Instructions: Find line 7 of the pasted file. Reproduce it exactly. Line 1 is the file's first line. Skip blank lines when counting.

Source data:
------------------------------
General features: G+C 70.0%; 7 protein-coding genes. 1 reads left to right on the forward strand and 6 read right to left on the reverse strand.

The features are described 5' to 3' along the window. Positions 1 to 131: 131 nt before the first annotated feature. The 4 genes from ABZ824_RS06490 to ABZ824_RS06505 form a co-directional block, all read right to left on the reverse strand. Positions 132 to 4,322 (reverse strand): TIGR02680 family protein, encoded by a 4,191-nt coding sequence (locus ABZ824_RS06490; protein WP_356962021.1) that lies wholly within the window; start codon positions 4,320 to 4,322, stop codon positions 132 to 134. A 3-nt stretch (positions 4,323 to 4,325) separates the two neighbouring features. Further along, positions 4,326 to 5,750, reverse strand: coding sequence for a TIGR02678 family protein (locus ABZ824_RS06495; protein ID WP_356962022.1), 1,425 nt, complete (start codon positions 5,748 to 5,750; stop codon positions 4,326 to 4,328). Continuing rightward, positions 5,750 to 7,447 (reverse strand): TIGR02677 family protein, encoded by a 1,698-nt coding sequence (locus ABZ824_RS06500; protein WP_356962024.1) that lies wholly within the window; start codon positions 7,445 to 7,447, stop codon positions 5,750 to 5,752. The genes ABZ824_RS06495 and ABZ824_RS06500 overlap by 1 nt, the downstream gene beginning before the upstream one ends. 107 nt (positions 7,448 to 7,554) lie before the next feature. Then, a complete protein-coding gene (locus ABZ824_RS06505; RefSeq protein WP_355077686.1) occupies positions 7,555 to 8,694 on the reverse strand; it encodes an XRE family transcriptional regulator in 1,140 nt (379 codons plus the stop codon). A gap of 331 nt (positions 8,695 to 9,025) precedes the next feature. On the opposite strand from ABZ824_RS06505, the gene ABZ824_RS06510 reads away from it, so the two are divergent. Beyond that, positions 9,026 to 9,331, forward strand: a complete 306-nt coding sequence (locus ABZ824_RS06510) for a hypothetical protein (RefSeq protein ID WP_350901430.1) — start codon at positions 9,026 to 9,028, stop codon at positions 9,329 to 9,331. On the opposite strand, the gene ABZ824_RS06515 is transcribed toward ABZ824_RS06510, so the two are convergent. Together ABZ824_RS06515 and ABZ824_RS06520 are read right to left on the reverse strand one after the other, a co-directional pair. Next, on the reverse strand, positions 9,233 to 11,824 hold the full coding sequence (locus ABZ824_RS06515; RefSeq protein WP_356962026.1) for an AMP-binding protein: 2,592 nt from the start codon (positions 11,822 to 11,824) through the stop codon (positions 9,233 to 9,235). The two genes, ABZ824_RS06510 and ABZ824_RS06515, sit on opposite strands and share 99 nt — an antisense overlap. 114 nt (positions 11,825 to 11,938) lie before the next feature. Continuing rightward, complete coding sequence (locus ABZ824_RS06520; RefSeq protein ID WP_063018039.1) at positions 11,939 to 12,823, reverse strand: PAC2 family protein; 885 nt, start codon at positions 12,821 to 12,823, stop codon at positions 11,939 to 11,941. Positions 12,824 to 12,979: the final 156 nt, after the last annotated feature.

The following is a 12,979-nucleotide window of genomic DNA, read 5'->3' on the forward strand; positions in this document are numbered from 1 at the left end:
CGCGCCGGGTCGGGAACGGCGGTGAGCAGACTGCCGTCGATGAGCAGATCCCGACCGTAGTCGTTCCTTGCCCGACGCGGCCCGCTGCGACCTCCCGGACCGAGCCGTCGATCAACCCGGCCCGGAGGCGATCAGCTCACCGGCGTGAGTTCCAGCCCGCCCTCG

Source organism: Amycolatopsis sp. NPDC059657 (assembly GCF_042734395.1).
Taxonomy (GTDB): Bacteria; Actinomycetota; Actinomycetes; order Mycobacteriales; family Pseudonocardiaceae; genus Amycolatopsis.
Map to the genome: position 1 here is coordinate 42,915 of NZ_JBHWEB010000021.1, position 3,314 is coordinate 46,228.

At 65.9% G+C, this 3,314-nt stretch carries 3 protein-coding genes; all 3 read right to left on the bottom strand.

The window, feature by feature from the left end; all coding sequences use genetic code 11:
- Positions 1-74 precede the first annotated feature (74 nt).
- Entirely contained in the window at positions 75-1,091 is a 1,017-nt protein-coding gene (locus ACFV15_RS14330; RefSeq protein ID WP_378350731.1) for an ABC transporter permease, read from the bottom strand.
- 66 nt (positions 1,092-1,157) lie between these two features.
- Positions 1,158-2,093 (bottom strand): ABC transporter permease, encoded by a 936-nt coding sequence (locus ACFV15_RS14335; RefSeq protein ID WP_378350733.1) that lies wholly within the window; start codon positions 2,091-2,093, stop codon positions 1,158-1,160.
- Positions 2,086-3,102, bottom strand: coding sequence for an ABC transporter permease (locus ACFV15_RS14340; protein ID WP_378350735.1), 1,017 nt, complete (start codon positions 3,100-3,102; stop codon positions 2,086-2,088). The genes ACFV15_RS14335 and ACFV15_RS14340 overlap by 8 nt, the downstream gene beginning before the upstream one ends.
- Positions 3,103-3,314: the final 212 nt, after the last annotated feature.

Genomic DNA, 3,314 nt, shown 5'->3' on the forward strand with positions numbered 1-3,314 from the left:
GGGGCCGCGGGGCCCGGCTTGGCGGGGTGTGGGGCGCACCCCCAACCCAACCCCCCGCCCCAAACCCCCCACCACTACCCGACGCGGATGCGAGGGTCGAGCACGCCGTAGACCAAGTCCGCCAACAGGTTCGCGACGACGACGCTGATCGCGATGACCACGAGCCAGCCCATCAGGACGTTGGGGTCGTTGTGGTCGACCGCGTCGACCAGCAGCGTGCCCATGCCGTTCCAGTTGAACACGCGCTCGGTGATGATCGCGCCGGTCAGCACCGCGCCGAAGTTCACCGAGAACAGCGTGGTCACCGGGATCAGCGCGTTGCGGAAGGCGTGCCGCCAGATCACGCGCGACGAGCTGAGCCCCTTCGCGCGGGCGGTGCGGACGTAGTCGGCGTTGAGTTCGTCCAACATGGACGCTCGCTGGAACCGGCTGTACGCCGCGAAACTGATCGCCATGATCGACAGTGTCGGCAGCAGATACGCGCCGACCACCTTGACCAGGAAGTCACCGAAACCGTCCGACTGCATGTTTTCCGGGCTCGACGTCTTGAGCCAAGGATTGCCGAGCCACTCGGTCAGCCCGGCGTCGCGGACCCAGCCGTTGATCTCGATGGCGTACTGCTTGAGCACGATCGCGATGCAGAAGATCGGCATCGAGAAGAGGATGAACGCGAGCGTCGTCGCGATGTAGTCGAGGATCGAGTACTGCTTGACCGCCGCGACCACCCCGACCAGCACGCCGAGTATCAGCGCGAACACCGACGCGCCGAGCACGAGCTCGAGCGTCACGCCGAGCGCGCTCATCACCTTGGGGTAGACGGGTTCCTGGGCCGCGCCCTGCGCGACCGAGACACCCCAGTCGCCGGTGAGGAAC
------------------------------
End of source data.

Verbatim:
Map to the genome: position 1 here is coordinate 42,915 of NZ_JBHWEB010000021.1, position 3,314 is coordinate 46,228.